Feb 19, 2016 4:38 AM GMT
Most of us going through our schooling years, hate or hated math. Its the most hated subject out of all the 'requirements' hands down. Beside hating math, which I have at least three relatives who are now math teachers including one of my grand mothers, who has passed (dads side). I have a learning disability when it comes to math.
These learning disabilities tend to run in families. My niece has a reading disability called Dyslexia, as explained below. My disability with math is very strange, unless its more common than I think it is, just people don't talk about it, but I want to know if any of you have the same issue.
The only way math and higher levels of it, makes sense to me is if the math 'problem' is actually applied in a real life, say work situation. A very good example of this would be doing your own taxes and having to understand percentage, and how that percentage is applied.
The opposite, just listening to an instructor, say in front of a classroom black board, discuss and explain percentages and their fractions and or linear conversions completely turns off my brain. Every time I have to use some sort of mathematics in work, I have to use it as if I am applying the problem to really solve
Its kind of funny, I have this friend, who is now a chemist by profession. And he is a wizard at math, not just any math though, level 5-6 of college Calculus!. Not only does he apply this type math to his everyday work, but he enjoys doing these calculus problems just for fun! Much like an artist likes to doodle. But, as I excelled in economics and its understanding, my friend hates economics and does very poorly in its understanding and application, he can barely balance his check book!
As someone older, been in the workforce, this is what I see wrong with todays college level requirements. Some colleges now offer help for those with these types disabilities in order to assist people with them to attain higher level education. I could not grasp certain math courses taught in a classroom, but if the math is applied, such as geometry, in one of my blueprint specifications at work, I am fine with finding a solution. This could be why mathematics in general gets a really bad rap, without applying it, its dull and boring. At least in a classroom English class, you can apply your own writing style. In a classroom math class, there is a static, and status quo way to solve the problem. Just as with Dyslexia, if schools changed the way math is taught, then more people might enjoy it. zzzzzzzzzzzz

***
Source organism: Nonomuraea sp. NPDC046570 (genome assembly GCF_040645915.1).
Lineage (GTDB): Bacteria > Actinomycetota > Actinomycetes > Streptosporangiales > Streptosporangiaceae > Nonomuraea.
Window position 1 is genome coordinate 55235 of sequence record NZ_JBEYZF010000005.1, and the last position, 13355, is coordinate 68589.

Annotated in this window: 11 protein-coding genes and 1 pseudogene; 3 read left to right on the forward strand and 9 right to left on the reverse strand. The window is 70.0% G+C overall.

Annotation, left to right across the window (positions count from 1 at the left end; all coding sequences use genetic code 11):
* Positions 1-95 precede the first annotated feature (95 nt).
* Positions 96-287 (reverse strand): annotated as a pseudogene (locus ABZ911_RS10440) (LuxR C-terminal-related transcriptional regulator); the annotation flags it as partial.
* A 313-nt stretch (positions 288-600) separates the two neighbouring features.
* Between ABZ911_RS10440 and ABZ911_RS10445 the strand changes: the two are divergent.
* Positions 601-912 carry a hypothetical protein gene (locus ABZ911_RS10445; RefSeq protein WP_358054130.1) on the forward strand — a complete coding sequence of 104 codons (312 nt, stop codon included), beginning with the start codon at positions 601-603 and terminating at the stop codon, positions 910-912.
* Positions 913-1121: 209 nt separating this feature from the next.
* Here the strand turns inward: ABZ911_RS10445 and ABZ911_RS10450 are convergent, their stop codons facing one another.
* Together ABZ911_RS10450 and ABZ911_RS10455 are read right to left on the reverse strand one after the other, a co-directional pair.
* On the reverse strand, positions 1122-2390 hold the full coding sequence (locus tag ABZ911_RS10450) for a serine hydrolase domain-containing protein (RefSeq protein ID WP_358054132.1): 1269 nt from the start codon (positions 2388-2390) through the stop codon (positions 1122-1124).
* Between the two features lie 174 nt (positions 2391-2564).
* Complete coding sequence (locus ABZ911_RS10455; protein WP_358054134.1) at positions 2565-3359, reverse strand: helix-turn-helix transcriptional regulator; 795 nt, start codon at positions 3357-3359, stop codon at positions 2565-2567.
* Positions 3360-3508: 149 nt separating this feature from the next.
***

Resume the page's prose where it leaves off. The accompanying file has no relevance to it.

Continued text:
Dyslexia, also known as reading disorder, is characterized by trouble with reading despite normal intelligence. Different people are affected to varying degrees. Problems may include difficulties in spelling words, reading quickly, writing words, "sounding out" words in the head, pronouncing words when reading aloud and understanding what one reads. Often these difficulties are first noticed at school. When someone who previously could read loses their ability, it is known as alexia. The difficulties are involuntary and people with this disorder have a normal desire to learn.
The cause of dyslexia is believed to involve both genetic and environmental factors. Some cases run in families. It often occurs in people with attention deficit hyperactivity disorder (ADHD) and is associated with similar difficulties with numbers. It may begin in adulthood as the result of a traumatic brain injury, stroke, or dementia. The underlying mechanisms are problems within the brain's language processing. Dyslexia is diagnosed through a series of tests of memory, spelling, vision, and reading skills. Dyslexia is separate from reading difficulties caused by insufficient teaching; or either hearing or vision problems.
Treatment involves adjusting teaching methods to meet the person's needs. While not curing the underlying problem, it may decrease the degree of symptoms. Treatments targeting vision are not effective. Dyslexia is the most common learning disability, affecting 3–7 % of the population; however, up to 20% may have some degree of symptoms. While dyslexia is more often diagnosed in men, it has been suggested that it affects men and women equally. Dyslexia occurs in all areas of the world. Some believe that dyslexia should be best considered as a different way of learning, with both benefits and downsides